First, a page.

The story setup intrigued me: a girl is abandoned by her mother as a child because her mother falls in love with a man that doesn’t want to date women with children.  Once she’s grown into a young woman, the girl decides to go and confront her mother (and the man that she is still with), with the truth.  Throw in the backdrop of an Italian restaurant staffed incongruously with only older bespectacled men, and you’ve at least got a good hook for people like me who are after something a bit off-the-wall in their comics entertainment.

The main problem I had with the comic though was the writing.  Things just seemed to happen because that’s what the author wanted to write, rather than the characters seemingly causing things to happen because of who they were.  One example: at the start, the daughter thinks to herself that she doesn’t understand the appeal of the all-older-bespectacled-male waiting staff at the restaurant, but the very next time she sees one of the staff she immediately starts to think how sexy he is.  The author could have written it as if the daughter’s mind changed over time, or even that there was something specific about the man that suddenly caught her attention, but in fact she just seemed to contradict herself entirely in the space of just a couple of pages at the start of the book.

There also really isn’t much of an emotional impact anywhere in the book around the daughter and the mother’s relationship, which is a missed trick in my opinion, given the plot.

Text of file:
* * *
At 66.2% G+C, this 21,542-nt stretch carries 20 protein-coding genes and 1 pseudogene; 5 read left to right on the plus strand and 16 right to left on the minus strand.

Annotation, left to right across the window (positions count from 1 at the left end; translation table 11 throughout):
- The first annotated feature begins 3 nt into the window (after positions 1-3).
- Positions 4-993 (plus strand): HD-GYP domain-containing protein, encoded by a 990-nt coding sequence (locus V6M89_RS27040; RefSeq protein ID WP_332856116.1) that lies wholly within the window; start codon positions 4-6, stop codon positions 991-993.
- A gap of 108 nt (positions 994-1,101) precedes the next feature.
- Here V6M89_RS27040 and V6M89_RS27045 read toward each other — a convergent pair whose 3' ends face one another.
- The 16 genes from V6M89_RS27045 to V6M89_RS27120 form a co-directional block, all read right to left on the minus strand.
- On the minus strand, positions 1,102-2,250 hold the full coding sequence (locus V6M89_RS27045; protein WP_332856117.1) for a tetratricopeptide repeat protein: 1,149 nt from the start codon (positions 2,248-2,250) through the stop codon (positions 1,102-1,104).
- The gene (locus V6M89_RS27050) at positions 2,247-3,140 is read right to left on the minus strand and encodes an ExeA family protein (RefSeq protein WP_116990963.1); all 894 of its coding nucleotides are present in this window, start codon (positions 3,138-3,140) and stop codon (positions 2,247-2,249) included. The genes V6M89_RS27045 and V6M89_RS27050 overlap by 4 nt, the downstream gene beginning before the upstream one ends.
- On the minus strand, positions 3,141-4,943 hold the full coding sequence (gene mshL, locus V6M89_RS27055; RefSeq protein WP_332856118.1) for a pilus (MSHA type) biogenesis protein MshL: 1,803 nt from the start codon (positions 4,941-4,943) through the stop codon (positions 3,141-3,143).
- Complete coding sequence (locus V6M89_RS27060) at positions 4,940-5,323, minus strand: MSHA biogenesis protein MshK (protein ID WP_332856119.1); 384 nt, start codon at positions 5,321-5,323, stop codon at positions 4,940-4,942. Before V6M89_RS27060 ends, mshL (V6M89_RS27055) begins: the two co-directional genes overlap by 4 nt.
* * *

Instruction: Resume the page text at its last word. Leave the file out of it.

The artwork is probably going to be marmite to a lot of people: you’d love it or hate it. Its drawn with nib pens in quite a scratchy, quick style.  Personally there are moments where I think the artwork is quite beautifully balanced, but most of the time its quite ugly to me.  It’s reminiscent of the kind of pen illustrations you might get in a magazine about wine (which is actually pretty fitting, considering the Italian restaurant backdrop), but I’m not really a fan of that style of illustration unfortunately.

All of the supposedly sexy male staff at the restaurant were drawn looking rather similar, so at points they were very hard to tell apart from each other.  The choice to give everyone elongated, spindly bodies and hands was probably 100% conscious on the part of the creator, but again, I’m just not a fan of that style of art (it screams ‘I’m out of proportion!’ to me).

So I would say flip through a few pages of this book if you can before buying and take a look at the art – if you love the art then you’ll probably forgive the story a bit.  But if you’re a fan of enigmatic tall older men with glasses, you should probably just go straight out and buy this anyway ;)

Bonus side note: although I was initially put off Ono’s work by reading this book, recently I’ve had the chance to watch the anime and read a couple of volumes of another of her series, ‘House of Five Leaves’, which is newer.  I wouldn’t say Five Leaves is my favourite comic ever, but I very much enjoyed the volumes I borrowed and am considering collecting the series for myself too, so if you felt the same as me about Ristorante Paradiso perhaps don’t close yourself off to everything Ono just yet.  If I do end up collecting it, then I’m sure I’ll write more about Five Leaves in the future :)

Ouran High School Host Club

July 8, 2011